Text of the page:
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IRS Direct File is moving ahead, slowly

Update, Monday, March 4, 2024: Attention my fellow Texans and taxpayers in 11 other Direct File pilot states, I got an email today from the IRS letting me know that the program is now accepting returns from eligible new participants. You can find more on this free, direct to the IRS tax preparation and e-filing option in this post, as well as at the IRS.gov Direct File page.

A recent poll indicates most taxpayers support a direct-to-IRS option

IRS Direct File banner image_A Closer Look-1

Direct File, the Internal Revenue Service's pilot program that will let some taxpayers in 12 states prepare and submit their 2024 tax returns straight to the agency, is off to a slow start.

But that pace is intentional.

As with all tests, it's a good idea to start slowly and with a limited group of participants. That helps detect issues on a more manageable scale.

When the Direct File pilot began, it started with internal testing of nearly 1,200 taxpayers in the participating non-income tax states. They are residents of Florida, Nevada, South Dakota, Tennessee, Texas, Washington, and Wyoming.

New Hampshire also is in this group since it doesn't collect state tax on wages, and is phasing out its tax on investment earnings.

The remaining pilot participants are in Arizona, California, Massachusetts, and New York.

In mid-February, the pilot expanded to qualifying taxpayers in Arizona, New York, and Massachusetts.

And during the next few weeks, Direct File will expand to new taxpayers in pilot states for short availability windows, noted the IRS at its Direct File news page.

"When we've determined that Direct File is operating as expected, we will reopen for new users. We can't give a specific date or time for these availability windows, as they might change with short notice," according to the IRS.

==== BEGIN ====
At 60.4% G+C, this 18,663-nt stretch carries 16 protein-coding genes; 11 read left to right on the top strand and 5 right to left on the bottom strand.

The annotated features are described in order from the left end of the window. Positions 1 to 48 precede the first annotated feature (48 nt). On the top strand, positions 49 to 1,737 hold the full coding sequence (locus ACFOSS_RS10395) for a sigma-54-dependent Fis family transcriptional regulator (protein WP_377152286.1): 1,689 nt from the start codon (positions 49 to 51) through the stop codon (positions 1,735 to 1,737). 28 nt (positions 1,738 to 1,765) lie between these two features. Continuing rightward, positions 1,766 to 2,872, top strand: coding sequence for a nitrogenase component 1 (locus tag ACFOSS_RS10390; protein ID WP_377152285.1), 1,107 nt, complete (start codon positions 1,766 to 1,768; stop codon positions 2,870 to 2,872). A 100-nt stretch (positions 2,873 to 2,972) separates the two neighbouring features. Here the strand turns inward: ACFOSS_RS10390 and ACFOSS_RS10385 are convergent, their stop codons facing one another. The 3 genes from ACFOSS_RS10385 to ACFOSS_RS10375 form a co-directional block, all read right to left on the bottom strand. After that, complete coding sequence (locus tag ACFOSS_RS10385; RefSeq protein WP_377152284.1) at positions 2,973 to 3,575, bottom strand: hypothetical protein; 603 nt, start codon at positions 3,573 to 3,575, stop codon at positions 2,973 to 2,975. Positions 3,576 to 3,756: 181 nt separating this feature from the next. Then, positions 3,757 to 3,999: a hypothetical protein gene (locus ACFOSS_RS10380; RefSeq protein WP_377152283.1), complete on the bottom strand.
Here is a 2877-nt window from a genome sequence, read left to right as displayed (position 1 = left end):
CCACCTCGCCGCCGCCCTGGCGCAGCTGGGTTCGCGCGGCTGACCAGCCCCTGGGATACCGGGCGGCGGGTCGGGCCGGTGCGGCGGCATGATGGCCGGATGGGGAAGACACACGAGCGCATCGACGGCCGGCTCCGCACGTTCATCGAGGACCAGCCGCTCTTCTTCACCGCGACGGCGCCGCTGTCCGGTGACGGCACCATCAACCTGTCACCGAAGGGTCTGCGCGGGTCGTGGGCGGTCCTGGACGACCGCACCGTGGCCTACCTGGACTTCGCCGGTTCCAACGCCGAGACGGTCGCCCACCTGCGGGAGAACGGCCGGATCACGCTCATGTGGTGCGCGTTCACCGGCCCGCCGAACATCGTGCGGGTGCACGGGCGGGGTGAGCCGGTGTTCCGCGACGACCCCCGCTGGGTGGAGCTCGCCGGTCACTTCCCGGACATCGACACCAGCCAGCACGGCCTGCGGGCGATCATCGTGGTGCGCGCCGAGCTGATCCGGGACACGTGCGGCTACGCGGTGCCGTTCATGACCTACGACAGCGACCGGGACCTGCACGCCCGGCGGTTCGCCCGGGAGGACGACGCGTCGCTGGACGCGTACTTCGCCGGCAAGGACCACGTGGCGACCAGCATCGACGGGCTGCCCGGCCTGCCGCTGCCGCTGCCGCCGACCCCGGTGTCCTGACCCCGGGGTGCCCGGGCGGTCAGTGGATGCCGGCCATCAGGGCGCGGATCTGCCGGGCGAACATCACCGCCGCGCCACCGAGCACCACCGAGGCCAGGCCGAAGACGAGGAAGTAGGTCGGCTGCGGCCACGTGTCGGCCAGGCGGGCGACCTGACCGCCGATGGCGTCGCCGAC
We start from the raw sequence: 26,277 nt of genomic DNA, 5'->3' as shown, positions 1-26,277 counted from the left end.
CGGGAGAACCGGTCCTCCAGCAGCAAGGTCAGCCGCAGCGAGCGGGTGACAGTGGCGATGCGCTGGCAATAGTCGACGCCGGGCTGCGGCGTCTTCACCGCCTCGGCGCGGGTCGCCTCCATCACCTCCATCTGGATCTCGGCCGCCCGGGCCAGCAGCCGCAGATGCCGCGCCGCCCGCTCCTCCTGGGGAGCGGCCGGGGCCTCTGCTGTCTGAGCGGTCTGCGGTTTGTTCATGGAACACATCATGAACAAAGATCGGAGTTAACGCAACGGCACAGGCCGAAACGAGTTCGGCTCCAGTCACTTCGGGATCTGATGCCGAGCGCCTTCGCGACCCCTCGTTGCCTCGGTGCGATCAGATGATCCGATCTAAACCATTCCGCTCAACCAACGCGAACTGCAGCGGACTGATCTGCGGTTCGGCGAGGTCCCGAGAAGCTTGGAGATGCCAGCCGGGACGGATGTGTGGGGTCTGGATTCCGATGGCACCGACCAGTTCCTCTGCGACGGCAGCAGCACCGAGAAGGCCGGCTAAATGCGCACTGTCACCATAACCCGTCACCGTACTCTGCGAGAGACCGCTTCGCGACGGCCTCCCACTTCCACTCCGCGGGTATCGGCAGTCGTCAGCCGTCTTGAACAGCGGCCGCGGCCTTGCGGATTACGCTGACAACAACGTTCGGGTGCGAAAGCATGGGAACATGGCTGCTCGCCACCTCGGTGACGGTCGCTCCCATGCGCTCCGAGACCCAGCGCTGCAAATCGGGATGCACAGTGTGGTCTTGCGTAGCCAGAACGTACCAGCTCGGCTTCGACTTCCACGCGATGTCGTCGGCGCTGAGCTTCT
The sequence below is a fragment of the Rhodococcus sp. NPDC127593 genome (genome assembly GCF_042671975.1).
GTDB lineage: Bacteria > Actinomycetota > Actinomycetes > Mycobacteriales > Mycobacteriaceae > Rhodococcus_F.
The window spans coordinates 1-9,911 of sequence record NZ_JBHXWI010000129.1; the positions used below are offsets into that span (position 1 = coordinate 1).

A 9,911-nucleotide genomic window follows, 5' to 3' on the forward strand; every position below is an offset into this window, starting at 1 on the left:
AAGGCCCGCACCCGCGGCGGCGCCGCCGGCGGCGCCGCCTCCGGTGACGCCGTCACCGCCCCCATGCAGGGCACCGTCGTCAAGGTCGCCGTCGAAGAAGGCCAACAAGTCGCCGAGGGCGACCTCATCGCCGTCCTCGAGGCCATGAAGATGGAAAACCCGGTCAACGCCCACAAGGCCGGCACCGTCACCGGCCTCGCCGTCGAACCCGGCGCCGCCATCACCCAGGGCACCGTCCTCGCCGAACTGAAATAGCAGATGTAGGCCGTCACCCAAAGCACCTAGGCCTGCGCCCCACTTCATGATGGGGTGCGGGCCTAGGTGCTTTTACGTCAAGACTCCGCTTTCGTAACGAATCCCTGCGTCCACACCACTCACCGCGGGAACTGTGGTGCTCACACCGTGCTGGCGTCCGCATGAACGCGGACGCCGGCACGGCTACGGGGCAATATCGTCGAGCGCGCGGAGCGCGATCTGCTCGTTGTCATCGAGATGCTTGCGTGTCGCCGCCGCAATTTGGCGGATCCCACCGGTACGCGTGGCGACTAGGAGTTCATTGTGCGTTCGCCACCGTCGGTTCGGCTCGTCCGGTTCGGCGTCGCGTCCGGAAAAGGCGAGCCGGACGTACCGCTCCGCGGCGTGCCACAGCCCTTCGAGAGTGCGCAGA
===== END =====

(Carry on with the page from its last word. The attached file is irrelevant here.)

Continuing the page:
Direct File support: While the IRS is employing a type of governmental vague posting as far as Direct File details, a recent survey was more specific.

The Greenberg Quinlan Rosner (GQR) poll indicates that the idea of filing directly with Uncle Sam's tax collector is popular, at least in five states, including four that are part of the Direct File pilot.

GQR found that 9 in 10 adults in Arizona, Georgia, Florida, New York, and Texas backed the idea of an IRS-offered free tax filing alternative. The Peach State is the only one not participating in testing Direct File.

Below is the tweet from the progressive Groundwork Action, which commissioned the survey by the prominent Democratic pollster, about how my fellow Lone Star Staters feel about Direct File.



Florida taxpayers were the most supportive, with 95 percent telling GPR they were for an IRS-run filing option. New Yorkers joined Texans with 94 percent support. Georgia and Arizona taxpayers expressed 92 percent support for direct-to-IRS filing.

Will the reality of Direct File be as positive? We'll soon find out, or learn as much as the IRS releases, as the pilot continues its phased rollout. The option is expected to be more widely available in mid-March.

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